4. I heard something about this the other day, in leaving off the support and by ONLY advocating that the issue lies within preserving the life of the child you really can’t claim to call yourself pro-life, but only pro-birth. Semantics it may be. But it’s a sorry thing to claim that the issue ceases to be an issue once the child breathes their first. They, the mother and others associated have the rest of the infancy (and that’s only the beginning) to get through.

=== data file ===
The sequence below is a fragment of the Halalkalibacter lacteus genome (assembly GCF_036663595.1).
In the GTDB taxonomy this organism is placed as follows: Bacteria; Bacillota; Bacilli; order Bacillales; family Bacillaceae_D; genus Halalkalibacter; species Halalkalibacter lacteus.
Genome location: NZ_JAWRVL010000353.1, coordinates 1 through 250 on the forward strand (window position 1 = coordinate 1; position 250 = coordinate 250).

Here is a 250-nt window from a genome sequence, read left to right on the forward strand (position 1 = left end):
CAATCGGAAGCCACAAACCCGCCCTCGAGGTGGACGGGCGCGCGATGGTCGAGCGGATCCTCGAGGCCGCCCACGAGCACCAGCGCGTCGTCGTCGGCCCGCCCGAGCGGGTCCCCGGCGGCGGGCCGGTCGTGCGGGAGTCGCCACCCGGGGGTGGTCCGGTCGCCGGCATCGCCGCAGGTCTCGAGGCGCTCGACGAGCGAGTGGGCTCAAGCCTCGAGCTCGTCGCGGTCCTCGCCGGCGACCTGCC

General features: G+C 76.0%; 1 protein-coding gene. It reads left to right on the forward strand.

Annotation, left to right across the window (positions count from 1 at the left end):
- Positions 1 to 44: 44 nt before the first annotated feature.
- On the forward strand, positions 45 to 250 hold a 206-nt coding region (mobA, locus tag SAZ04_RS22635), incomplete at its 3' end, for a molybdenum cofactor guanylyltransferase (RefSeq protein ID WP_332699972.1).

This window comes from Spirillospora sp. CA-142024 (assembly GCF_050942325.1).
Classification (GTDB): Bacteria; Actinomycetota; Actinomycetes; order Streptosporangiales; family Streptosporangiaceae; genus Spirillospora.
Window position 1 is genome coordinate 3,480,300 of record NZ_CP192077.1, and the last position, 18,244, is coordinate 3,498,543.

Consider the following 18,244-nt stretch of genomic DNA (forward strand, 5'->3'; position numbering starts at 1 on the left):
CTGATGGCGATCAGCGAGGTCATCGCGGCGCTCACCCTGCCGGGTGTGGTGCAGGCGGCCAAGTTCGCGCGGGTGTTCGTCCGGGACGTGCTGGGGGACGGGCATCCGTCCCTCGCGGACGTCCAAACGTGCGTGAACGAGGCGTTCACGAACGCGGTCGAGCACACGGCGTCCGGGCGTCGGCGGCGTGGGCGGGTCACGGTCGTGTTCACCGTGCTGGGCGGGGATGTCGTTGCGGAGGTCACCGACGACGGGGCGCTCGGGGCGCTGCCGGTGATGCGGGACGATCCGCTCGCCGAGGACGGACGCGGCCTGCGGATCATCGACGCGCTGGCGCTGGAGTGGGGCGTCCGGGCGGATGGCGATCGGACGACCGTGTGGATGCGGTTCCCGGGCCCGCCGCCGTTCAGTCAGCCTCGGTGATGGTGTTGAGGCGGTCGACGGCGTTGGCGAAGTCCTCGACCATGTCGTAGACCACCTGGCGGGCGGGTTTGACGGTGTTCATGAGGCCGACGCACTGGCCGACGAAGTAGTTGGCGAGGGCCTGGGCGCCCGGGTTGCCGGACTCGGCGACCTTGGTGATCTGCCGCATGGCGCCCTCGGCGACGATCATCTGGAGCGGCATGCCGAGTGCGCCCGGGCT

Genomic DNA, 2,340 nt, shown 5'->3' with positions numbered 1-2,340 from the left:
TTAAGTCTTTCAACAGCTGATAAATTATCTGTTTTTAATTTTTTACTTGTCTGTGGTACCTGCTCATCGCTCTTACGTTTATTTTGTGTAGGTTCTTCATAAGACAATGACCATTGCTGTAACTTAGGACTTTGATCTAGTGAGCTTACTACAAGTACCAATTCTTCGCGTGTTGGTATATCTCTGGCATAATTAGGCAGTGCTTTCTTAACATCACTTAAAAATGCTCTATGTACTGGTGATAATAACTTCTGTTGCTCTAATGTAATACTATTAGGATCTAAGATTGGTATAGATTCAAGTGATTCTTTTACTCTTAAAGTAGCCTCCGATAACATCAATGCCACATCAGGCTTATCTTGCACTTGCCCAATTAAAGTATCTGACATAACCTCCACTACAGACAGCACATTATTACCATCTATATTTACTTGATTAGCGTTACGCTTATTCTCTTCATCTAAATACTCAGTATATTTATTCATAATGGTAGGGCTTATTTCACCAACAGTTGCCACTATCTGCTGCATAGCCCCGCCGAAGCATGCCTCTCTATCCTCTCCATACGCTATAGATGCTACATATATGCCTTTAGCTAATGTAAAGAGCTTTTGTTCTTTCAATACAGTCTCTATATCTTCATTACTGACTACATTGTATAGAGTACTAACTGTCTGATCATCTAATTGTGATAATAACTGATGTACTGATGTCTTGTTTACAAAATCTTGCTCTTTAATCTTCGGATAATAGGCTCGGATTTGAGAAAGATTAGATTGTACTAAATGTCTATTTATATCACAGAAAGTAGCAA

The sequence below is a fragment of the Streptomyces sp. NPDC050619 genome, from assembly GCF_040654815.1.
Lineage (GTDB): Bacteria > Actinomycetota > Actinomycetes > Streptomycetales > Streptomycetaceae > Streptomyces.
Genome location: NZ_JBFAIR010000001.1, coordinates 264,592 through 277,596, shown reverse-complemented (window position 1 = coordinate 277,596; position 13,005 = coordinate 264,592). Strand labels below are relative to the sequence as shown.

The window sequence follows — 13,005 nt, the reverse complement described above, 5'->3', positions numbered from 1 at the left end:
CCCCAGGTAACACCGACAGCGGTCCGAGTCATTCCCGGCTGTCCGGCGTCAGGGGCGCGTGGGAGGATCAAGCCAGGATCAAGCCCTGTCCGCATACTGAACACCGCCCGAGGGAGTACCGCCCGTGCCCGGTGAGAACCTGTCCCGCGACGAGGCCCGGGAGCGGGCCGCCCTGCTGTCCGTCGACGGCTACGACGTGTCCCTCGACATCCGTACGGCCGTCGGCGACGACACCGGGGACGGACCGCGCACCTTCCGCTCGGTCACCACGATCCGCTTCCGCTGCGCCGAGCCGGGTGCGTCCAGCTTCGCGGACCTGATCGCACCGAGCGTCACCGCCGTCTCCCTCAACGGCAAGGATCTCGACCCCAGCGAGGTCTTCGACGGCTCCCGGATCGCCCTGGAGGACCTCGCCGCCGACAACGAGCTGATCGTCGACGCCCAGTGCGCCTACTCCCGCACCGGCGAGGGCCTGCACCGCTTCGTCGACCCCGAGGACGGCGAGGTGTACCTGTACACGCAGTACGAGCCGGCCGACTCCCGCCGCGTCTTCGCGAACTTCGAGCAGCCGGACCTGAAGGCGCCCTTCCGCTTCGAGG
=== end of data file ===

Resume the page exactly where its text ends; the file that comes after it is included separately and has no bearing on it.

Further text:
5. Well said Bec! That sums it up beautifully. I must confess that I am “pro-life” and would never recommend that someone has an abortion. However, I don’t think this is a black and white issue in legislative terms. I work in the fostercare field, and see the devastation of unwanted children, young teen pregnancies, of families who are so disadvantaged economically, socially, emotionally etc that regardless of their best intentions to parent they are unable to meet the needs of their children. The thought I wanted to raise here is that legislating against abortion (and focussing our energy on this topic alone) does not address the issues that lead to unwanted /unsupported pregnancies, nor as Bec aptly points out, does it come anywhere near supporting women, children and families, post-birth. The commentor on McClaren’s post really just highlights that our responsibility for supporting families goes beyond birth. As Christians we should be advocating politically for these families. Those who can open up our homes to support mothers, children or both, should. It is not hard to have someone around for dinner. It is not hard to drop off some food or mow a lawn. I understand squarkboxnoise that not all of us can do all of these things, and it sounds as though you are doing great work within the prisons. So many of us don’t however do anything at all, and live our comfortable middle class lives barely even encountering people who are in need or crisis. Yet we so easily judge them and their circumstances.